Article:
Bishop of Derby speaks on tackling poverty and powerlessness

On 14th July 2016 the House of Lords debated a motion from Lord Bird, “That this House takes note of the case for tackling the causes of poverty in the United Kingdom”. The Bishop of Derby, Rt Revd Alastair Redfern, spoke in the debate and his remarks are below. The Bishop of St Albans’ speech in the same debate can be seen here.

Derby 191115cThe Lord Bishop of Derby: My Lords, I, too, thank the noble Lord, Lord Bird, for introducing this important issue of tackling the causes of poverty. We learn from the briefing notes that the noble Baroness, Lady Lister, makes it clear in her textbook that it is almost impossible to define poverty. That is part of the complexity with which we have to wrestle because, as poverty is relative, it is very hard to design appropriate responses.

In my trade, we have two phrases: we talk about the poor and about the poor in spirit. The word for spirit means power, and I want to look at to what extent to be poor and in poverty means to be lacking in power—the kind of power that allows you to feel good about yourself and to have security of work, security of a living place and security of contributing to society. How do we bless people with a sense of power over their lives, for themselves and those around them, and to make a contribution to society?

Clearly, one way of giving people power is financial. Many noble Lords in this Chamber know far more than I do about universal credit and how to design and refine systems that financially contribute to giving people power. But the gist of what I want to suggest is that, alongside this, there needs to be another kind of empowerment, without which the shelling out of money will not be very effective. I invite noble Lords to think about how we give people the kind of confidence, resilience and capacity to use money well if it comes in the form of benefits—and we can argue what level those should be—but also how to enable people not to suffer from the terrible deprivation of being isolated, lonely and depressed through being in poverty. I have a couple of examples and a couple of questions for the Minister and a little picture to finish.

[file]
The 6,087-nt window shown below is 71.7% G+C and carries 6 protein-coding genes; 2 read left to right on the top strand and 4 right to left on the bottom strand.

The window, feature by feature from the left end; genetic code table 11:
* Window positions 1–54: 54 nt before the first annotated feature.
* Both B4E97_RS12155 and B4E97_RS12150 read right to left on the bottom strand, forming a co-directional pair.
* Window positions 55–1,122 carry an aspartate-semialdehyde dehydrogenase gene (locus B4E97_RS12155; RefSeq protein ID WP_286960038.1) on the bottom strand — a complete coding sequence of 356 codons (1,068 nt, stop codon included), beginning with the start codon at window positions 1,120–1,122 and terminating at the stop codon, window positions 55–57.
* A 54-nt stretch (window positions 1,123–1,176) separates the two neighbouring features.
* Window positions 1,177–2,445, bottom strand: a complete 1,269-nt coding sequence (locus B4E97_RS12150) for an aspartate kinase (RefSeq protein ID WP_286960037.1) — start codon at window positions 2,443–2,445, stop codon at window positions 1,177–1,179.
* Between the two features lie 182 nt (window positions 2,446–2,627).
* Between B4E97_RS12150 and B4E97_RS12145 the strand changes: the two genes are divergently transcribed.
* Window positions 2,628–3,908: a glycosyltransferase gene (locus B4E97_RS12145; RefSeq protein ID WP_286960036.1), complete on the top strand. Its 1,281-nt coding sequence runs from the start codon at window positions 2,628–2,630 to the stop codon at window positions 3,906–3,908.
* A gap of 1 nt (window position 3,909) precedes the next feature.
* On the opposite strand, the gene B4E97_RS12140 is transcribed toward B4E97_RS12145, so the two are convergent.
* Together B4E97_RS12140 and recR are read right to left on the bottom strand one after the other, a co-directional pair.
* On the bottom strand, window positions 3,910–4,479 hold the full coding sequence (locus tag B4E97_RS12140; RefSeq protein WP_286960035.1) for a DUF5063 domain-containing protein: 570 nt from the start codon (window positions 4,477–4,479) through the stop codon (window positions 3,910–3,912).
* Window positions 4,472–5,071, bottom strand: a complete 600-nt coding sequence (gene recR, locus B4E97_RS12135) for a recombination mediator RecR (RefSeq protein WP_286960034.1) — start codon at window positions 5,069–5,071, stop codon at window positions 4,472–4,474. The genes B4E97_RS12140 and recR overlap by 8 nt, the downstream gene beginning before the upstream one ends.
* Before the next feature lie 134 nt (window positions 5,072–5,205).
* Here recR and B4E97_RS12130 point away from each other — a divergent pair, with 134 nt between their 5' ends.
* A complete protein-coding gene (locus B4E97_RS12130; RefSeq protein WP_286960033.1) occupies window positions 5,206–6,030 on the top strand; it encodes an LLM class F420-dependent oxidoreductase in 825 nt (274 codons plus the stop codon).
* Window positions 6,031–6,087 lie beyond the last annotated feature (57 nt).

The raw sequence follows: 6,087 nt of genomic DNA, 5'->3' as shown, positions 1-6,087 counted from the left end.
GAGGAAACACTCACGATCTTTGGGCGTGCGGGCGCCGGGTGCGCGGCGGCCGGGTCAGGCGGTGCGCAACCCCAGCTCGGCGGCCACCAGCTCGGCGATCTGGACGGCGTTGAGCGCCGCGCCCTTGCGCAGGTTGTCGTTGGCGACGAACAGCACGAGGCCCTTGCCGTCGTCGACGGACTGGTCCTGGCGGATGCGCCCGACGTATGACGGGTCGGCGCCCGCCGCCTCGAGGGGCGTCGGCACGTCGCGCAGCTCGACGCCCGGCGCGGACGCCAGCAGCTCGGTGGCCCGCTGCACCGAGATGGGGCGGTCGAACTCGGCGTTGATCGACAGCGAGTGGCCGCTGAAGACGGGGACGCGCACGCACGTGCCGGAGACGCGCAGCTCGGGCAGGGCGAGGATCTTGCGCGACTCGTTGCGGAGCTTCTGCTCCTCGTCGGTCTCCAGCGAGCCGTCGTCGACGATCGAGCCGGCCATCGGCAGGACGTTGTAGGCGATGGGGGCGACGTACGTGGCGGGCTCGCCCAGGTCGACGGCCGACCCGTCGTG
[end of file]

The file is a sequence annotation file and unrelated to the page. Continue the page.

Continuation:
First, how do we give people the power of confidence? Let me give one little example. In Derby, where I work, we have a very good college—Derby College—which has schemes to help people who are between work, or looking for work, to learn skills and to equip them with the confidence to get into the labour market. That is absolutely essential when people are powerless and out of work. The problem with that laudable scheme is funding. There does not seem to be a joined-up strategy; part of the response, alongside benefits, is to enable people through opportunities to learn and to grow in skills and confidence while they are out of the workplace. I invite the Minister to comment on the extent to which this needs to be part of a deliberate strategy to enable people to be upskilled and encouraged through learning when they are between work and simply on benefits.